Can a Radiologist Diagnose Cancer?

Radiology, or imaging, is a broad medical field that includes the practice of several different types of imaging techniques. Doctors who specialize in radiology are called radiologists, and they use imaging to diagnose and treat medical conditions. Radiologists typically spend most of their time reading and interpreting diagnostic images, such as X-rays, MRI scans, and CT scans. 

In general, a radiologist can diagnose cancer with acceptable accuracy. After all, these doctors see patients with suspicious findings on scans daily! But how great is their diagnostic accuracy? Do radiologists have the ability to diagnose cancer without any help from another field? This article from Mermaid Beach Radiology will cover the basics of whether or not a radiologist can diagnose cancer.

What is the Accuracy of a Diagnosis Made by a Radiologist?

There’s one way to know for sure: a study. And there have been a lot of them! In general, radiologists with any level of training are pretty accurate when diagnosing cancer. After all, they see patients with suspicious findings on scans every day! In one study of three different types of cancer — lung, liver, and colorectal — diagnostic accuracy ranged from 90-100%. 

Diagnostic accuracy depends on a few factors: – The type and subtype of cancer being diagnosed – The experience level of the radiologist reading the images – The quality of the imaging.

Can a Radiologist Make a Cancer Diagnosis on Their Own?

When you visit the doctor, you’re likely to see several people during your exam: a medical assistant, a nurse, and a radiologist. It’s important to remember that, as an imaging-only specialty, radiologists don’t treat patients — they interpret imaging. 

This means that a radiologist can make a diagnosis independently, but only within the realm of imaging. A radiologist will likely order blood tests and other lab work if they suspect a patient has cancer. And importantly, a radiologist doesn’t have the authority to tell a patient to undergo treatment! That’s an essential difference between a radiologist and a pathologist.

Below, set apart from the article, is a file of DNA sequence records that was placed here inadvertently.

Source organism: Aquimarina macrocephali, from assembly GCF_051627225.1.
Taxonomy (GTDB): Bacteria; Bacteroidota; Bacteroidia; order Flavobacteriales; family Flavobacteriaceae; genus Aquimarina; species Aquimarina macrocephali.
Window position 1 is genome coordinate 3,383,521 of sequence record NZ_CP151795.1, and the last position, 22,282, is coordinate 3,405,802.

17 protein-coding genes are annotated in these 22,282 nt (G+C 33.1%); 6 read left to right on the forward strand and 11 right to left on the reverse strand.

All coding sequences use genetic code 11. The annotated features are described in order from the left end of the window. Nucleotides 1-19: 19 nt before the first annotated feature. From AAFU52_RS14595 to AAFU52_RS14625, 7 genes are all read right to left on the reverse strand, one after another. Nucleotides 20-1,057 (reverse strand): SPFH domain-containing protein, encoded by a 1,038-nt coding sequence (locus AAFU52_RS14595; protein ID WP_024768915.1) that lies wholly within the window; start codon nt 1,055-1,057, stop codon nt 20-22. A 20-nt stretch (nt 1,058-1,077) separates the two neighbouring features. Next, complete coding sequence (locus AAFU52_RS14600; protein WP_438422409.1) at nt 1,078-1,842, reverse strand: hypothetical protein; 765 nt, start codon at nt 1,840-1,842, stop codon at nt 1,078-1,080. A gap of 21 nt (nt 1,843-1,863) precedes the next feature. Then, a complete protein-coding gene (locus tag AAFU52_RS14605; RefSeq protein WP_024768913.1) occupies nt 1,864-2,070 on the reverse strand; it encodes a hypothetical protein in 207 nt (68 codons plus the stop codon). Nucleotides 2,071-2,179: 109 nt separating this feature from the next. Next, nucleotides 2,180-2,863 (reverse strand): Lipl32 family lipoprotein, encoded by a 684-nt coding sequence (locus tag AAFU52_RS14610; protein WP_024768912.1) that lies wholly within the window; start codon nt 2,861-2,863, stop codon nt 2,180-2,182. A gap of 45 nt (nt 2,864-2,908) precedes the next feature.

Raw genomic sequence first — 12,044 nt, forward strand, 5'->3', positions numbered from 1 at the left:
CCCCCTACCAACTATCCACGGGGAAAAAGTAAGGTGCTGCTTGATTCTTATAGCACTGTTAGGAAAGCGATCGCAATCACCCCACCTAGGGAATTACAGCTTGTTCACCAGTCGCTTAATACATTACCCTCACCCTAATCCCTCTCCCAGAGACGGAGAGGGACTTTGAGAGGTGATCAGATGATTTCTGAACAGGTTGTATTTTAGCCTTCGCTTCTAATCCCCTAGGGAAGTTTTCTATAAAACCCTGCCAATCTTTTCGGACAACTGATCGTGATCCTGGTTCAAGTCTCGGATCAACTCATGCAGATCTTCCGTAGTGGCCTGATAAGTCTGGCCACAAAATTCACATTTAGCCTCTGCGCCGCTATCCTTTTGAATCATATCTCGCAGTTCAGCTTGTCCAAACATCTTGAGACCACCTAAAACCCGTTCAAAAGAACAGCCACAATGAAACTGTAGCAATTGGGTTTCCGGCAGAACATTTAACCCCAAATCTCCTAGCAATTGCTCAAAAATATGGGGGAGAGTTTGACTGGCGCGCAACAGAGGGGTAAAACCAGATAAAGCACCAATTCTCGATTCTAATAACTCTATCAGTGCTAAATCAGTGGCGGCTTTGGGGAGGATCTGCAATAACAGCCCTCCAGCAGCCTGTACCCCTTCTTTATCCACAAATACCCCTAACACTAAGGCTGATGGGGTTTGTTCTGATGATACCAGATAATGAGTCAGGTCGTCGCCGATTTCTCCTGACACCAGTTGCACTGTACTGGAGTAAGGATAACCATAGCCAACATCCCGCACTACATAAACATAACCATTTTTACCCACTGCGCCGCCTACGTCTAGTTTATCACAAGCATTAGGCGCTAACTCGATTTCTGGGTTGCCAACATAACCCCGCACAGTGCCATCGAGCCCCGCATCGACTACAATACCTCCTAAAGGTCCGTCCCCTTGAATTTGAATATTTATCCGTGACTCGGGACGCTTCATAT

A pathologist makes a diagnosis based on tissue samples. They may order a biopsy, but they don’t interpret imaging. Mammography, for example, is an imaging technique often used to detect breast cancer.


How Do Radiologists Make a Cancer Diagnosis?

Remember that a radiologist’s imaging interpretation is based on experience and knowledge. Take a look at the example of breast imaging again: imaging can be done differently. Mammography is the most common imaging technique used to screen for breast cancer. 

Mammography uses low-dose X-rays to image the breast. When used as a screening tool, it can help find abnormal growths called tumors that are too small to be felt. It can also help find calcifications, a sign of a malignant tumor. However, mammography can’t tell a radiologist what type of tumor it is. That’s where the doctor’s years of experience come into play. 

A radiologist will read the image and use their knowledge and training to interpret it. They’ll consider the patient’s age and whether they have any risk factors for cancer. They’ll look at the image to see whether there are any calcifications, masses, or abnormal tissue. They’ll consider whether the patient is right- or left-handed when evaluating breast symmetry.

What Are the Limitations of a Radiologist’s Cancer Diagnosis?

There are some limitations to the diagnostic accuracy of a radiologist’s diagnosis. Let’s go back to the example of breast imaging. If a radiologist sees calcifications in the breast, they may diagnose a patient with ductal carcinoma in situ (DCIS). However, DCIS is often misread as cancer by inexperienced radiologists. 

An experienced pathologist will identify the difference between malignancy and mere calcifications in this case. This is a critical component of cancer diagnosis that radiologists don’t have the authority to do on their own. Pathologists also have a role to play in the diagnosis of colorectal cancer

Screening tests like a colonoscopy and CT colonography can help detect polyps, which are abnormal and potentially cancerous growths that form in the colon. Pathologists examine these polyps to determine whether or not they require treatment.

Bottom line

Like every other medical specialty, the diagnostic accuracy of a radiologist’s cancer diagnosis depends on the doctor’s experience level and the imaging quality. Radiologists have an impressive track record in cancer diagnosis, but they’re not infallible. 

Remember that an accurate diagnosis doesn’t mean treatment is the best option. It’s essential to consult with your doctor to determine the best course of action based on your unique situation.